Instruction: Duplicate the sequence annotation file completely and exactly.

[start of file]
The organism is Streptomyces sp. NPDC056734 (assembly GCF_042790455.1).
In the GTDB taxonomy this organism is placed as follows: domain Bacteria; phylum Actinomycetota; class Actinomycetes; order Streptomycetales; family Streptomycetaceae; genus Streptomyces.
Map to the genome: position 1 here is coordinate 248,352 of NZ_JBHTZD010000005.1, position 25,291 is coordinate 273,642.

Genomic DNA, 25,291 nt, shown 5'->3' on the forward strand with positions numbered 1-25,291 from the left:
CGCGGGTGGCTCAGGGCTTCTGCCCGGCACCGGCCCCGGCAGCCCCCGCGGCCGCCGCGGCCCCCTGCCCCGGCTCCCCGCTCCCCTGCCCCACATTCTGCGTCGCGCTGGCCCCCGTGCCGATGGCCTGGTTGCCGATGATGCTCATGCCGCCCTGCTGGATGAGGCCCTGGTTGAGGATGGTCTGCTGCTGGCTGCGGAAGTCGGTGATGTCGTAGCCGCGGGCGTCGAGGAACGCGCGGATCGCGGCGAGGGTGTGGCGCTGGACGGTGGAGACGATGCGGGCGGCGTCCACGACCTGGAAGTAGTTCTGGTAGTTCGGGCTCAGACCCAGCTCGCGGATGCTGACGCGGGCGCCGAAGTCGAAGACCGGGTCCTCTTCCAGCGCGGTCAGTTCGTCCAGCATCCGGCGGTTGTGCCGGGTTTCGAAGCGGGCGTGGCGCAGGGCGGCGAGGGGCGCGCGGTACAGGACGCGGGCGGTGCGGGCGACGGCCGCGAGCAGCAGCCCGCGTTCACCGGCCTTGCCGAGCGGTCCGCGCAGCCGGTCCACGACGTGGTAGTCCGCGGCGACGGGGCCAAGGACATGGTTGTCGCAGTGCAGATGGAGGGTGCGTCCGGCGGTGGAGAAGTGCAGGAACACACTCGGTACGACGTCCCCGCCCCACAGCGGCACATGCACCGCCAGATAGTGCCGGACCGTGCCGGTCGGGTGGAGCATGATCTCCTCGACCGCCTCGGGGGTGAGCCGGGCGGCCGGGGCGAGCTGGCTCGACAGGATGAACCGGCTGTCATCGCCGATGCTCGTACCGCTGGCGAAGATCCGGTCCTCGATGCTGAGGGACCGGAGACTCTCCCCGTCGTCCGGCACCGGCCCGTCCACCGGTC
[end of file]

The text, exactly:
The organism is Streptomyces sp. NPDC056734 (assembly GCF_042790455.1).
In the GTDB taxonomy this organism is placed as follows: domain Bacteria; phylum Actinomycetota; class Actinomycetes; order Streptomycetales; family Streptomycetaceae; genus Streptomyces.
Map to the genome: position 1 here is coordinate 248,352 of NZ_JBHTZD010000005.1, position 25,291 is coordinate 273,642.

Genomic DNA, 25,291 nt, shown 5'->3' on the forward strand with positions numbered 1-25,291 from the left:
CGCGGGTGGCTCAGGGCTTCTGCCCGGCACCGGCCCCGGCAGCCCCCGCGGCCGCCGCGGCCCCCTGCCCCGGCTCCCCGCTCCCCTGCCCCACATTCTGCGTCGCGCTGGCCCCCGTGCCGATGGCCTGGTTGCCGATGATGCTCATGCCGCCCTGCTGGATGAGGCCCTGGTTGAGGATGGTCTGCTGCTGGCTGCGGAAGTCGGTGATGTCGTAGCCGCGGGCGTCGAGGAACGCGCGGATCGCGGCGAGGGTGTGGCGCTGGACGGTGGAGACGATGCGGGCGGCGTCCACGACCTGGAAGTAGTTCTGGTAGTTCGGGCTCAGACCCAGCTCGCGGATGCTGACGCGGGCGCCGAAGTCGAAGACCGGGTCCTCTTCCAGCGCGGTCAGTTCGTCCAGCATCCGGCGGTTGTGCCGGGTTTCGAAGCGGGCGTGGCGCAGGGCGGCGAGGGGCGCGCGGTACAGGACGCGGGCGGTGCGGGCGACGGCCGCGAGCAGCAGCCCGCGTTCACCGGCCTTGCCGAGCGGTCCGCGCAGCCGGTCCACGACGTGGTAGTCCGCGGCGACGGGGCCAAGGACATGGTTGTCGCAGTGCAGATGGAGGGTGCGTCCGGCGGTGGAGAAGTGCAGGAACACACTCGGTACGACGTCCCCGCCCCACAGCGGCACATGCACCGCCAGATAGTGCCGGACCGTGCCGGTCGGGTGGAGCATGATCTCCTCGACCGCCTCGGGGGTGAGCCGGGCGGCCGGGGCGAGCTGGCTCGACAGGATGAACCGGCTGTCATCGCCGATGCTCGTACCGCTGGCGAAGATCCGGTCCTCGATGCTGAGGGACCGGAGACTCTCCCCGTCGTCCGGCACCGGCCCGTCCACCGGTC